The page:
I am currently migrating some PIX firewalls to ASA and I have been rewriting the access-lists to be more efficient and easy to read. This is done by using objects and object-groups. Lets first talk about objects, the object can only have one entry, it is useful if we want to reference a single host or a single subnet, this is the syntax:
This means that we we write our ACL, lets call it OUTSIDE_IN we can reference this object. So instead of access-list OUTSIDE_IN permit tcp any 184.108.40.206 eq http we get access-list OUTSIDE_IN permit tcp any object WEBSERVER eq http. This makes our ACL’s a little easier to read although something at port 80 is quite easy to say what it does but we can use the same technique for all servers or objects that we want to reference by name. I could also have done this with a subnet:
I could then use this in my ACL instead of using 192.168.33.0 and I would immidiately now what this subnet is for if I need to read the ACL.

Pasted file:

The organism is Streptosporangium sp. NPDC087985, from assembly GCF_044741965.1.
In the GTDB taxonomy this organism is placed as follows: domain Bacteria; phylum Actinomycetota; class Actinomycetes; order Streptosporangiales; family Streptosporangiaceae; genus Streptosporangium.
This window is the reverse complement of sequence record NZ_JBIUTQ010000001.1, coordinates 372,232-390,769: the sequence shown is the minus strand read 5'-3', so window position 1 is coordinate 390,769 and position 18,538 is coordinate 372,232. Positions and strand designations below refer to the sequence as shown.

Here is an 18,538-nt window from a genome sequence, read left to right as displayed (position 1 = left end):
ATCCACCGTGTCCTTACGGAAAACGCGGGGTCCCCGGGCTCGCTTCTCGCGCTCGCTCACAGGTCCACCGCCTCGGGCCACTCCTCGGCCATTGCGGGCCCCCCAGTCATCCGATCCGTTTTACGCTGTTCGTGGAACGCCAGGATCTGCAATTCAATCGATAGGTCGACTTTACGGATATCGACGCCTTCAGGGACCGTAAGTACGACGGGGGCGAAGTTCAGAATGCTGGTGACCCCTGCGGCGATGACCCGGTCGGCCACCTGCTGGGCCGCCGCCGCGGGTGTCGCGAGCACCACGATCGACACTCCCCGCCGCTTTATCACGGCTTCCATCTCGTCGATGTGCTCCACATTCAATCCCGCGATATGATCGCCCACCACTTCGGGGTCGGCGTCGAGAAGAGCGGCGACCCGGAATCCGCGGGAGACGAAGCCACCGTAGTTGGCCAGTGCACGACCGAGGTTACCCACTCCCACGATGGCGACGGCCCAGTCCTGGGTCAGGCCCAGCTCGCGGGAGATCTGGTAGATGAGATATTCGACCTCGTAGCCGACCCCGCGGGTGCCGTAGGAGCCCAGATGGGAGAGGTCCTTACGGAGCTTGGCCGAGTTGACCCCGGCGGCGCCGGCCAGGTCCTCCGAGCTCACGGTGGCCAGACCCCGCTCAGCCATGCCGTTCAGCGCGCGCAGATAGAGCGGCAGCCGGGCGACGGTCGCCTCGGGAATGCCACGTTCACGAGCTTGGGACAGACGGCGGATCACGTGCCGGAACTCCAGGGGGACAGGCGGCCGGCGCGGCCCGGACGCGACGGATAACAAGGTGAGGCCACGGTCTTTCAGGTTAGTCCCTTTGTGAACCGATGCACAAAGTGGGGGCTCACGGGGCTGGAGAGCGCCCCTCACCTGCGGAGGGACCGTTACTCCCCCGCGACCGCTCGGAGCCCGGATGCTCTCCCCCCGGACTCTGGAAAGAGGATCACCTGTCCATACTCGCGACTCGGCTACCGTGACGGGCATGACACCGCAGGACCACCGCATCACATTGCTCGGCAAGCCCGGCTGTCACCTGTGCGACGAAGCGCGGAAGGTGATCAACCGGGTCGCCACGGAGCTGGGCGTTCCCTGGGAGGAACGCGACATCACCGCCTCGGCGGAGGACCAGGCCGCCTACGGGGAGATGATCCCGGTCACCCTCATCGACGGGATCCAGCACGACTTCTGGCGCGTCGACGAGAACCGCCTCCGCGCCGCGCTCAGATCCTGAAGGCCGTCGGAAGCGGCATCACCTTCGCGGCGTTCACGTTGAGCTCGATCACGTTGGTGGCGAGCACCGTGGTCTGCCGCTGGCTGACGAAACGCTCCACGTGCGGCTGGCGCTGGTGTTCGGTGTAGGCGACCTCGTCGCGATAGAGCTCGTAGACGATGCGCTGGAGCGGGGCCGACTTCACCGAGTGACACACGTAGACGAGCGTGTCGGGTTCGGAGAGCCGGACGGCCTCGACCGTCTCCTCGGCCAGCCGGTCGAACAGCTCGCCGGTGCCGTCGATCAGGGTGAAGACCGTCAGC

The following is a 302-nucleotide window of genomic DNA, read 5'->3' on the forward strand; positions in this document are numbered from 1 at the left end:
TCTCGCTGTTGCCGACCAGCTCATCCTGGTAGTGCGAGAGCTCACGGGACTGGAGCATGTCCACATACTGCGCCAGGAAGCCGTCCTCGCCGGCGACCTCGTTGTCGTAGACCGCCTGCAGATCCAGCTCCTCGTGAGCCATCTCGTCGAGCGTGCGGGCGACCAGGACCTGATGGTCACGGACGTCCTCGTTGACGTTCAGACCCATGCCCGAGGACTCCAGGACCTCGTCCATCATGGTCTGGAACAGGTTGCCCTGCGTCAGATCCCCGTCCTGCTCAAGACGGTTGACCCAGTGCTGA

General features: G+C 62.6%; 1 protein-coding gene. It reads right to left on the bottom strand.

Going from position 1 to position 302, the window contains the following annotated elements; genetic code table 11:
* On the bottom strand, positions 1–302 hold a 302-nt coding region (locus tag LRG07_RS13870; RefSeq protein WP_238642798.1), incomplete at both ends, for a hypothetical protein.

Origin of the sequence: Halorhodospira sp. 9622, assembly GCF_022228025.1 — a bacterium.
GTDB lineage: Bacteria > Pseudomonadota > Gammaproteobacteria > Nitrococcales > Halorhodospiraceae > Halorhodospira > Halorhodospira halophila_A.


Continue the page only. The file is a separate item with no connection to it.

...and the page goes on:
I can also do more complex things using object-groups. Lets say that we have a company with a lot of webservers and we want to permit HTTP from the outside in. We might not want to permit HTTP to the whole subnet but only to the hosts, this would mean 5 lines of ACL, a different approach is to use object-groups:
The ACL line would then be access-list OUTSIDE_IN permit tcp any object-group WEBSERVERS eq http. This means one line instead of five. Our ACL will be much more readable when doing a show run. If we do a show access-list the access-list will be expanded to show the host entries.
We can also use object-groups to group ports. Lets say that the webservers should also be accessible from HTTPS(443) and SSH(22). We can group this together and do:
Then my ACL will be access-list OUTSIDE_IN permit tcp any object-group WEBSERVERS object-group WWW-HTTPS-SSH. This will save us a lot of lines and also make more readable ACL’s. This is a powerful feature and I suggest you start using it.